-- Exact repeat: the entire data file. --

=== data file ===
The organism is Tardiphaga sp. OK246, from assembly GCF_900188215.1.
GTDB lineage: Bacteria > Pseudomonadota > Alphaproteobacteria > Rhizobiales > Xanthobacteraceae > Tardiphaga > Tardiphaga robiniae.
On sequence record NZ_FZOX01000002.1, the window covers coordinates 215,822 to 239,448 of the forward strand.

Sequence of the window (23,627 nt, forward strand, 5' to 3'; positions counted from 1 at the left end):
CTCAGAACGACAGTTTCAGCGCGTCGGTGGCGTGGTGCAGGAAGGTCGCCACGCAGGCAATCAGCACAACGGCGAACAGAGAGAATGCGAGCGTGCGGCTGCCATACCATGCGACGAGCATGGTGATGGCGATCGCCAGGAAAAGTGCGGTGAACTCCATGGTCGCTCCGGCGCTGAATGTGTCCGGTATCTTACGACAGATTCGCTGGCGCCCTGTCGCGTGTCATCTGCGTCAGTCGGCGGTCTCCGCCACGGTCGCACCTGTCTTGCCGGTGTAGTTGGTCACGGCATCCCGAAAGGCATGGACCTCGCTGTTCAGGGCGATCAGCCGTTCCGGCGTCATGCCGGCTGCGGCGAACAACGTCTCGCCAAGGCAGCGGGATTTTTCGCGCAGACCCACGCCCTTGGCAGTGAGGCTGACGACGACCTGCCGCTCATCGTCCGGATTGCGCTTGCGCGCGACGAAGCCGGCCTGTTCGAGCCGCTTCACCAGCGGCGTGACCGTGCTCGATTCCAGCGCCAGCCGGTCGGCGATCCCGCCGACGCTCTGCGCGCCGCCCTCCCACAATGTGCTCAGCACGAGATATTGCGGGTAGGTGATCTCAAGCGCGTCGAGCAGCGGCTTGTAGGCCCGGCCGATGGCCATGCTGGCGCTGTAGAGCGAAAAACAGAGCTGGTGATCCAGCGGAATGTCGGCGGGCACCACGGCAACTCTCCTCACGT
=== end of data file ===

The organism is Tardiphaga sp. OK246, from assembly GCF_900188215.1.
GTDB lineage: Bacteria > Pseudomonadota > Alphaproteobacteria > Rhizobiales > Xanthobacteraceae > Tardiphaga > Tardiphaga robiniae.
On sequence record NZ_FZOX01000002.1, the window covers coordinates 215,822 to 239,448 of the forward strand.

Sequence of the window (23,627 nt, forward strand, 5' to 3'; positions counted from 1 at the left end):
CTCAGAACGACAGTTTCAGCGCGTCGGTGGCGTGGTGCAGGAAGGTCGCCACGCAGGCAATCAGCACAACGGCGAACAGAGAGAATGCGAGCGTGCGGCTGCCATACCATGCGACGAGCATGGTGATGGCGATCGCCAGGAAAAGTGCGGTGAACTCCATGGTCGCTCCGGCGCTGAATGTGTCCGGTATCTTACGACAGATTCGCTGGCGCCCTGTCGCGTGTCATCTGCGTCAGTCGGCGGTCTCCGCCACGGTCGCACCTGTCTTGCCGGTGTAGTTGGTCACGGCATCCCGAAAGGCATGGACCTCGCTGTTCAGGGCGATCAGCCGTTCCGGCGTCATGCCGGCTGCGGCGAACAACGTCTCGCCAAGGCAGCGGGATTTTTCGCGCAGACCCACGCCCTTGGCAGTGAGGCTGACGACGACCTGCCGCTCATCGTCCGGATTGCGCTTGCGCGCGACGAAGCCGGCCTGTTCGAGCCGCTTCACCAGCGGCGTGACCGTGCTCGATTCCAGCGCCAGCCGGTCGGCGATCCCGCCGACGCTCTGCGCGCCGCCCTCCCACAATGTGCTCAGCACGAGATATTGCGGGTAGGTGATCTCAAGCGCGTCGAGCAGCGGCTTGTAGGCCCGGCCGATGGCCATGCTGGCGCTGTAGAGCGAAAAACAGAGCTGGTGATCCAGCGGAATGTCGGCGGGCACCACGGCAACTCTCCTCACGT